Womble Bond Dickinson Real Estate Partner Morris Ellison recently explored COVID-19’s impact on online shopping and brick-and-mortar retailers in a keynote address at the Economic Growth and Real Estate Summit, presented by Coastal Carolina University’s Grant Center for Real Estate and Economics.
Ellison reported that e-commerce sales reached record highs in 2020. As the pandemic has receded, growth of e-commerce has slowed, but it still makes up a significant portion of retail sales, and big box retailers are investing in the technology infrastructure necessary to remain competitive in the online retail market.
But in-person sales have rebounded strongly from the early months of the pandemic. Customers remain motivated to buy in-store in large part so they can get their goods without delay, Ellison said. Ellison also explored the impact of supply chain constraints and a tighter labor market on retailers, big and small.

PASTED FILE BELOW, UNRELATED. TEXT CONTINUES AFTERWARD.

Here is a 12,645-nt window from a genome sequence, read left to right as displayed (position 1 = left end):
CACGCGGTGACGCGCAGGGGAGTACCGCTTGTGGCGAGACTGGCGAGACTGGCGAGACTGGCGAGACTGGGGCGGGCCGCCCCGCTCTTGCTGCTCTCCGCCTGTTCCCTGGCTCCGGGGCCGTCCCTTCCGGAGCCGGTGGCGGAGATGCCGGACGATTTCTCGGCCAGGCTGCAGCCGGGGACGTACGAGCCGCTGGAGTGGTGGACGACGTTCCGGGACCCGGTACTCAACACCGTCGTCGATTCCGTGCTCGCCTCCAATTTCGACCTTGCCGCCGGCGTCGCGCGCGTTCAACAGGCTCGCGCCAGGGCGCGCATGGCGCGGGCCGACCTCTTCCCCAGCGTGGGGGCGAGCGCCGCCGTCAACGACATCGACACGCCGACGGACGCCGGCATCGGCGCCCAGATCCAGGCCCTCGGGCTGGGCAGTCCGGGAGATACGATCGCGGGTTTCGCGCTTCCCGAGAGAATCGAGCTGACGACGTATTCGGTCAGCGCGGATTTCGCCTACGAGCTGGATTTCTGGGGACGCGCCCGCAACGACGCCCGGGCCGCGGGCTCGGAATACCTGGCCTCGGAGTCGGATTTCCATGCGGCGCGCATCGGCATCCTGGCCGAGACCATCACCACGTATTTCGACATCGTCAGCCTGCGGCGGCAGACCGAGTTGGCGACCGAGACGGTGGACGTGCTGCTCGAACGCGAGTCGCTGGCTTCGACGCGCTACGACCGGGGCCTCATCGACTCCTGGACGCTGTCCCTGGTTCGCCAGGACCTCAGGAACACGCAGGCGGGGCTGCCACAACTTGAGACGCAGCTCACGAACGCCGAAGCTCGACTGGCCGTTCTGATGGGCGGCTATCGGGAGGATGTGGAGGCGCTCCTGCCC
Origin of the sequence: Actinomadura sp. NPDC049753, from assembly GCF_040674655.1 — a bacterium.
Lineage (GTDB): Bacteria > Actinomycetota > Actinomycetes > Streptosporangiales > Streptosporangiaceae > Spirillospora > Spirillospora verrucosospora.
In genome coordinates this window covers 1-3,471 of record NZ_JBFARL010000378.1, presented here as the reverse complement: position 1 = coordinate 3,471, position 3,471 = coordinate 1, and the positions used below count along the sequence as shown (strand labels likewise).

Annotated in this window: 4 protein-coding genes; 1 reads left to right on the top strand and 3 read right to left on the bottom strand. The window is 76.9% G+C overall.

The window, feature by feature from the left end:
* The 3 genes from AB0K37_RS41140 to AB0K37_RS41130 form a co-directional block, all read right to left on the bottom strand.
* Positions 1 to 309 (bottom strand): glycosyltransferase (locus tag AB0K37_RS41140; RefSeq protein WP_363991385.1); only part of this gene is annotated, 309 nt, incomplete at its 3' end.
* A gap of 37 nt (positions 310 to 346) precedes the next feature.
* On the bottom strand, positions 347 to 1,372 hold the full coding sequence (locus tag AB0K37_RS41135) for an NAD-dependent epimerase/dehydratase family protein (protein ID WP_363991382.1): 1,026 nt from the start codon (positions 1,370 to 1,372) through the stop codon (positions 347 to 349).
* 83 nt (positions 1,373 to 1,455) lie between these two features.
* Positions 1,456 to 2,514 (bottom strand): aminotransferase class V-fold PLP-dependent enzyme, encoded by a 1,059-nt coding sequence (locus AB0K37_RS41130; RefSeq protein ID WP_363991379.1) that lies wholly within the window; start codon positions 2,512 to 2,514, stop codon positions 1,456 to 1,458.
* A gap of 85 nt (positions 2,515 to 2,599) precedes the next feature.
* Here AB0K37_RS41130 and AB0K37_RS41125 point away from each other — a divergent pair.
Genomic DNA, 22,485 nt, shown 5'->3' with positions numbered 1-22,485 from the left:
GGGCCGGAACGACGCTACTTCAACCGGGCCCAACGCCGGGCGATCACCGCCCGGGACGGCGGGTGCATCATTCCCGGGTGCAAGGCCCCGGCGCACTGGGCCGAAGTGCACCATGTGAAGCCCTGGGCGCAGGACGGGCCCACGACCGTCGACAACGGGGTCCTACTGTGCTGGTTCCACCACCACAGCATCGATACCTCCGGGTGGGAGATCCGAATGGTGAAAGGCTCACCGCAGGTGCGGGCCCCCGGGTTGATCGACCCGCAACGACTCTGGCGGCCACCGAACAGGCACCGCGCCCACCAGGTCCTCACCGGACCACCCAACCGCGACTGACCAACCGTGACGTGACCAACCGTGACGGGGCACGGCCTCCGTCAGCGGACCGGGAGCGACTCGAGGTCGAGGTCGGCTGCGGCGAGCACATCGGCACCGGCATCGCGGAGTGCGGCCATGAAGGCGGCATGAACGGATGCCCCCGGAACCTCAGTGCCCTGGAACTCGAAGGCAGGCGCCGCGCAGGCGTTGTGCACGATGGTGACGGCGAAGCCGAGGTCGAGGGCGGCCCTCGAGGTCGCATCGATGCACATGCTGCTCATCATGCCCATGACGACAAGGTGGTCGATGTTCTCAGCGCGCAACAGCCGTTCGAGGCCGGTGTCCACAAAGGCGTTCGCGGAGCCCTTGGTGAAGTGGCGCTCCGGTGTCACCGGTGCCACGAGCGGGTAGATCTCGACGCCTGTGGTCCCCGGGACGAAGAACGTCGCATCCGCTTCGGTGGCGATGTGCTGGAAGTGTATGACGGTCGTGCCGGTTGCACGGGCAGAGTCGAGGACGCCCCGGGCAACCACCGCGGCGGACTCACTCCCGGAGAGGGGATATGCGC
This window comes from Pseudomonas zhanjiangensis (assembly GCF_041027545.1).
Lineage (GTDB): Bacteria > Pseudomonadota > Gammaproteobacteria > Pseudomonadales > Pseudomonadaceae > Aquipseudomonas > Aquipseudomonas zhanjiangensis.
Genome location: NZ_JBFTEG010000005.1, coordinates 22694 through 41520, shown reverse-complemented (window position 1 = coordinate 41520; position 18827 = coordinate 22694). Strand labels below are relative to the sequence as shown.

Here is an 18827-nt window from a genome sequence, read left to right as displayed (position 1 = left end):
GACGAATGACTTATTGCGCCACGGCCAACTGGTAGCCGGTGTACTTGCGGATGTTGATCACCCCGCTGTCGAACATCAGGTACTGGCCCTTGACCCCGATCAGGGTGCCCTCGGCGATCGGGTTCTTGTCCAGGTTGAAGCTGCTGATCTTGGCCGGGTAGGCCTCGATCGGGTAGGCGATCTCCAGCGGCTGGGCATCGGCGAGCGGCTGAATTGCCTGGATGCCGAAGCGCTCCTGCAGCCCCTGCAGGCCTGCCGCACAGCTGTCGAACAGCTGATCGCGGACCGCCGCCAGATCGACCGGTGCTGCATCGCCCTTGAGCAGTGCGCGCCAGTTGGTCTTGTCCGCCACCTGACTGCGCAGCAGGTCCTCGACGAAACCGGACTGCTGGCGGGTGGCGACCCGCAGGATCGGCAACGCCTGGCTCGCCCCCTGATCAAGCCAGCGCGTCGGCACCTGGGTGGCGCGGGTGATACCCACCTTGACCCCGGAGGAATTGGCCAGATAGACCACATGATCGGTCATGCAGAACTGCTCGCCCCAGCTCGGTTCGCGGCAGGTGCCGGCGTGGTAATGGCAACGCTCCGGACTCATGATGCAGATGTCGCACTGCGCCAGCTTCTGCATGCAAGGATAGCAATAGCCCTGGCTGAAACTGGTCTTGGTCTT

Many retailers are exploring the so-called “BOPIS” (Buy Online, Pick Up In Store) model. This blended approach combines the immediacy of in-store shopping with the convenience of online retail. But the BOPIS model isn’t without challenges, including possible restrictive covenants in retail leases.
And despite the overall strong performance of the retail sector in 2021, some storm clouds loom on the horizon. The nation’s labor shortage has been well-documented. In addition, supply chains, which were stretched during the pandemic, have not yet returned to normal, and the recent war in the Ukraine threatens to create additional global supply chain disruptions.